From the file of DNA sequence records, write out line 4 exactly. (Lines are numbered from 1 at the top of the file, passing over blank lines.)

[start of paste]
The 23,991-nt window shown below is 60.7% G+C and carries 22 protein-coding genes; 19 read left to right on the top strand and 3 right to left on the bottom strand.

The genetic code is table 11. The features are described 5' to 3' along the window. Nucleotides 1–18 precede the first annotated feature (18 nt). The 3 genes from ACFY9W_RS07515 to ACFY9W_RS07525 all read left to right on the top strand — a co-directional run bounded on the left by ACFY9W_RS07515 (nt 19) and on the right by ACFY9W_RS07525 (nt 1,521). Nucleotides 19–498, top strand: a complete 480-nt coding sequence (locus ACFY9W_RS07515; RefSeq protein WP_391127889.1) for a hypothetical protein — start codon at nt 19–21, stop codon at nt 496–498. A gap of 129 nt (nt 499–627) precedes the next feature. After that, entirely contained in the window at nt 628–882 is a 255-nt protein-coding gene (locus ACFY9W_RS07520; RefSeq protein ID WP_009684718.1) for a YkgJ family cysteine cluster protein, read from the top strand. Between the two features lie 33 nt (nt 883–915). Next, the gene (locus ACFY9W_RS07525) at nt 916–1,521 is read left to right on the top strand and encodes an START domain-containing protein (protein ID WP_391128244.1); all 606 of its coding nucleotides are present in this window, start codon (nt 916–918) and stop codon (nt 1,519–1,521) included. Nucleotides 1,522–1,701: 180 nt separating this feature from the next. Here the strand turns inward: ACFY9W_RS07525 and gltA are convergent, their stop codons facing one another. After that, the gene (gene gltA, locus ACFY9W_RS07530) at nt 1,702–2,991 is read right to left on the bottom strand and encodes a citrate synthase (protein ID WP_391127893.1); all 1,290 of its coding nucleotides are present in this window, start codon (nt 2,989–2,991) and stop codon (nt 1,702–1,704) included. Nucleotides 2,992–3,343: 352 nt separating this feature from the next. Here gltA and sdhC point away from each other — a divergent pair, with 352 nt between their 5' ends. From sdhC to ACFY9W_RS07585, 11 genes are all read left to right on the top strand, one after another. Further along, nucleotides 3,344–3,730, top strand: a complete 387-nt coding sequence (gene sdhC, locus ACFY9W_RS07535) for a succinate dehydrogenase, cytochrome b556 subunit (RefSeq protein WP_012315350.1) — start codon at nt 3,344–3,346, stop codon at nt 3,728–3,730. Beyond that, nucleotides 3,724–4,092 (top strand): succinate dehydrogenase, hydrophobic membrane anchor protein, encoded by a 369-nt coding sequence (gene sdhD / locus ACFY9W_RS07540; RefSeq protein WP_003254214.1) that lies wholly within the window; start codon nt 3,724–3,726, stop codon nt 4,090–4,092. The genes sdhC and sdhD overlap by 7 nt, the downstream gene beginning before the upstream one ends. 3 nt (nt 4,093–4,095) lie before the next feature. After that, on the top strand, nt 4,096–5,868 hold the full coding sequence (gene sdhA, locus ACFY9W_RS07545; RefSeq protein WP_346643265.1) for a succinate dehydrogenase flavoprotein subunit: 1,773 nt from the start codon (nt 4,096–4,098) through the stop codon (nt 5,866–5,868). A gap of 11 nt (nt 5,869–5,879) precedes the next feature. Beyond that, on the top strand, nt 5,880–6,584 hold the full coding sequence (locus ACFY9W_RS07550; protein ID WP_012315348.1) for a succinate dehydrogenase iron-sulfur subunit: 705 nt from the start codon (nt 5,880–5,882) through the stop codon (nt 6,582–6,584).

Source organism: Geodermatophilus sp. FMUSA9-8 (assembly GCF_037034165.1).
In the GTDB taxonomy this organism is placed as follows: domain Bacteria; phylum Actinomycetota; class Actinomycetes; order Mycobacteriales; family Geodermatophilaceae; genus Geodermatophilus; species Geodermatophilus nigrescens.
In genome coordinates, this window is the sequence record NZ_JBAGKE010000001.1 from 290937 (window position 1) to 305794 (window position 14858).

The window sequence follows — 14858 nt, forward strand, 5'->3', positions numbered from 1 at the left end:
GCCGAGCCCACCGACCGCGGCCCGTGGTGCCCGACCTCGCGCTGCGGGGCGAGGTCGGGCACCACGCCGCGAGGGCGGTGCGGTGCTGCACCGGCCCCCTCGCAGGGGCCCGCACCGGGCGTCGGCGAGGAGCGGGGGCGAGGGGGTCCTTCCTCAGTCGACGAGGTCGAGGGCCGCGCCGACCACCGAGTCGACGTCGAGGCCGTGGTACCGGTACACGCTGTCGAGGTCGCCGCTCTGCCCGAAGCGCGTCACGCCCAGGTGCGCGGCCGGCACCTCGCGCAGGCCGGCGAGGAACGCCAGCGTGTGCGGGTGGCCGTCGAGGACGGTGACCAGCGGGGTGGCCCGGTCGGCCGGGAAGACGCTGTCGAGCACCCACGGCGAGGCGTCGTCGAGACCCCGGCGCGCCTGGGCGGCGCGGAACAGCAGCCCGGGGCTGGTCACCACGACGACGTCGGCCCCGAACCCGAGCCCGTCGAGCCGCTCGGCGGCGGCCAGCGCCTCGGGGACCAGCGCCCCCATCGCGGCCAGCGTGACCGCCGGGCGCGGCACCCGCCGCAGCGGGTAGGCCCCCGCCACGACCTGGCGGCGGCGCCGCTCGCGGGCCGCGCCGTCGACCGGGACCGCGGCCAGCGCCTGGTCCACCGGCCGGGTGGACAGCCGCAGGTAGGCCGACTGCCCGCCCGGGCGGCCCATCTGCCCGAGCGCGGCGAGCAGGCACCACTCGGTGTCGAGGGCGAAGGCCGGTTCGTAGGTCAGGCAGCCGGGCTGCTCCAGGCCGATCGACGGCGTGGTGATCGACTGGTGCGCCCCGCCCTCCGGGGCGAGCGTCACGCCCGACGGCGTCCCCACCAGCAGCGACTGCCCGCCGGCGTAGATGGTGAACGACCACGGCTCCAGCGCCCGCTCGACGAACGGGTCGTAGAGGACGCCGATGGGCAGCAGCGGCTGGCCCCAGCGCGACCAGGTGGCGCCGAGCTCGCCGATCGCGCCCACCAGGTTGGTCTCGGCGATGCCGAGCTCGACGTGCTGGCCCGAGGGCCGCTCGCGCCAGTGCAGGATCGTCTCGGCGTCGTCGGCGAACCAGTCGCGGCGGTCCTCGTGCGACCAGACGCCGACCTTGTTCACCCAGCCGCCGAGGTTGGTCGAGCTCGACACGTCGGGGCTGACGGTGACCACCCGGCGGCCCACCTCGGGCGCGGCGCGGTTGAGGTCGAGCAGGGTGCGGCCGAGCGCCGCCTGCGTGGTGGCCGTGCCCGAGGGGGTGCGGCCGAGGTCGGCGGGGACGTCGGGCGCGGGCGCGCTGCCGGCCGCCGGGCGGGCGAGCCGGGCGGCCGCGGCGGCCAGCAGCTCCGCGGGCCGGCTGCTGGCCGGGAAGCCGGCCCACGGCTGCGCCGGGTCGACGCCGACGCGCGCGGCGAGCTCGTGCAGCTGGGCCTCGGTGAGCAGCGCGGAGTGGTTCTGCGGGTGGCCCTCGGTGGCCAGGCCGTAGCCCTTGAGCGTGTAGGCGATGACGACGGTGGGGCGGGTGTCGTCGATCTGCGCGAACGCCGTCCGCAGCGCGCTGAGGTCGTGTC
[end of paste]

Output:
In the GTDB taxonomy this organism is placed as follows: domain Bacteria; phylum Actinomycetota; class Actinomycetes; order Mycobacteriales; family Geodermatophilaceae; genus Geodermatophilus; species Geodermatophilus nigrescens.